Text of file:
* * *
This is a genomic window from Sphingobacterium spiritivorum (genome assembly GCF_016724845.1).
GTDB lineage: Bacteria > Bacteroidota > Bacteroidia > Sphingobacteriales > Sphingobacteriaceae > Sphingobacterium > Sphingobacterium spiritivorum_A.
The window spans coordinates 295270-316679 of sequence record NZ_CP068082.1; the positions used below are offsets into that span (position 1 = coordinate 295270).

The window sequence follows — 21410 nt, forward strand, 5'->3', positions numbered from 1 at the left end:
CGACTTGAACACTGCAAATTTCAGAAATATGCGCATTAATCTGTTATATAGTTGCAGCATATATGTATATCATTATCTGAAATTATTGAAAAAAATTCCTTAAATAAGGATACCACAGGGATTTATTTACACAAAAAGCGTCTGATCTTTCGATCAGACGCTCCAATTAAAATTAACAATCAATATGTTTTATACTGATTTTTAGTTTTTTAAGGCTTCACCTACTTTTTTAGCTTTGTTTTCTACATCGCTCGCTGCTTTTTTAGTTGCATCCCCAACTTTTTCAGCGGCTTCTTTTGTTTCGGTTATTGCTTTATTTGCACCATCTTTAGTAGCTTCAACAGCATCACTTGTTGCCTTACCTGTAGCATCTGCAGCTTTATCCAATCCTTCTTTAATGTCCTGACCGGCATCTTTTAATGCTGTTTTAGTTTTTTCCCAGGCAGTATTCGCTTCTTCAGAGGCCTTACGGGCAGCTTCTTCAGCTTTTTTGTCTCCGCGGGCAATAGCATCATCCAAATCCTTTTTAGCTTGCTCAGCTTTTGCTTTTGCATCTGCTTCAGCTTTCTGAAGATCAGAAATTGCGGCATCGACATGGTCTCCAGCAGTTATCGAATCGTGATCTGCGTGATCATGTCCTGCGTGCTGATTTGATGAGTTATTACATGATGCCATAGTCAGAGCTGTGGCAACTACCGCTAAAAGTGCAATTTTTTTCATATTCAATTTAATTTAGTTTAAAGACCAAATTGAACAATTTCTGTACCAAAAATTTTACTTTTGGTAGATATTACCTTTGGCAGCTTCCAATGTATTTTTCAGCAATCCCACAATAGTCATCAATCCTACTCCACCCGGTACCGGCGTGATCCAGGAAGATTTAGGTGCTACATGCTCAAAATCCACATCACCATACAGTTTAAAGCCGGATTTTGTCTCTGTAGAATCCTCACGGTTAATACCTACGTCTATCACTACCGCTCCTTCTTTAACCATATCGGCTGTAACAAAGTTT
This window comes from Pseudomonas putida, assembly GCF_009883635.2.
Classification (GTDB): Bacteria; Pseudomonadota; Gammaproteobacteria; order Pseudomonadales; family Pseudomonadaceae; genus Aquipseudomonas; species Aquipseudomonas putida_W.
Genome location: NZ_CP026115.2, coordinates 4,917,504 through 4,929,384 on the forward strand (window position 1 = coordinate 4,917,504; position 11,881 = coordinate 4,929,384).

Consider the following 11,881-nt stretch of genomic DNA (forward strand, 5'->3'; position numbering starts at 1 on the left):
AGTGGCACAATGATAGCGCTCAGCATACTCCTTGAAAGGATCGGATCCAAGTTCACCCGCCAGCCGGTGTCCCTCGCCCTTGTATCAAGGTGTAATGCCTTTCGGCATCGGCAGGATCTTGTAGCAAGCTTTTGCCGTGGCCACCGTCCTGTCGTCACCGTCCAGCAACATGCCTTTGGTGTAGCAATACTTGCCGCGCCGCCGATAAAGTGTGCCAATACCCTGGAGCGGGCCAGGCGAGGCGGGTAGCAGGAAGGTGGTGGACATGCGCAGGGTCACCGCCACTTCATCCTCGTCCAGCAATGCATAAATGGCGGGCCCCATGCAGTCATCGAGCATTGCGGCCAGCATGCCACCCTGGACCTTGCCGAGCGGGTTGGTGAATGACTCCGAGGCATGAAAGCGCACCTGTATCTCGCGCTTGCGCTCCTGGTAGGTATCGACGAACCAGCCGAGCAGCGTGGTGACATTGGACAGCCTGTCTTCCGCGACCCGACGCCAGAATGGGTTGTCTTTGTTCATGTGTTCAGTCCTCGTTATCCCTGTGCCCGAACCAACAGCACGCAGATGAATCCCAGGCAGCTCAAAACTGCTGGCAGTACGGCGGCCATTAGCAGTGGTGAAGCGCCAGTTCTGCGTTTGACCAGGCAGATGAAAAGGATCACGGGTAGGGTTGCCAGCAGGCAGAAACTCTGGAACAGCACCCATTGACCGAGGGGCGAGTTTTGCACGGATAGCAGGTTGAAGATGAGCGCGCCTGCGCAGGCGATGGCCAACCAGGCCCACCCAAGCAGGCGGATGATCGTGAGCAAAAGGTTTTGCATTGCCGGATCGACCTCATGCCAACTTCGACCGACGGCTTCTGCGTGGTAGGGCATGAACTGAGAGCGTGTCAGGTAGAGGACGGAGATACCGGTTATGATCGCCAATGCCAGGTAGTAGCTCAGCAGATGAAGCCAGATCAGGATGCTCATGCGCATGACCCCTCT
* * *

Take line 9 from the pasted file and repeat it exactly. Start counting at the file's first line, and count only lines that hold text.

Consider the following 11,881-nt stretch of genomic DNA (forward strand, 5'->3'; position numbering starts at 1 on the left):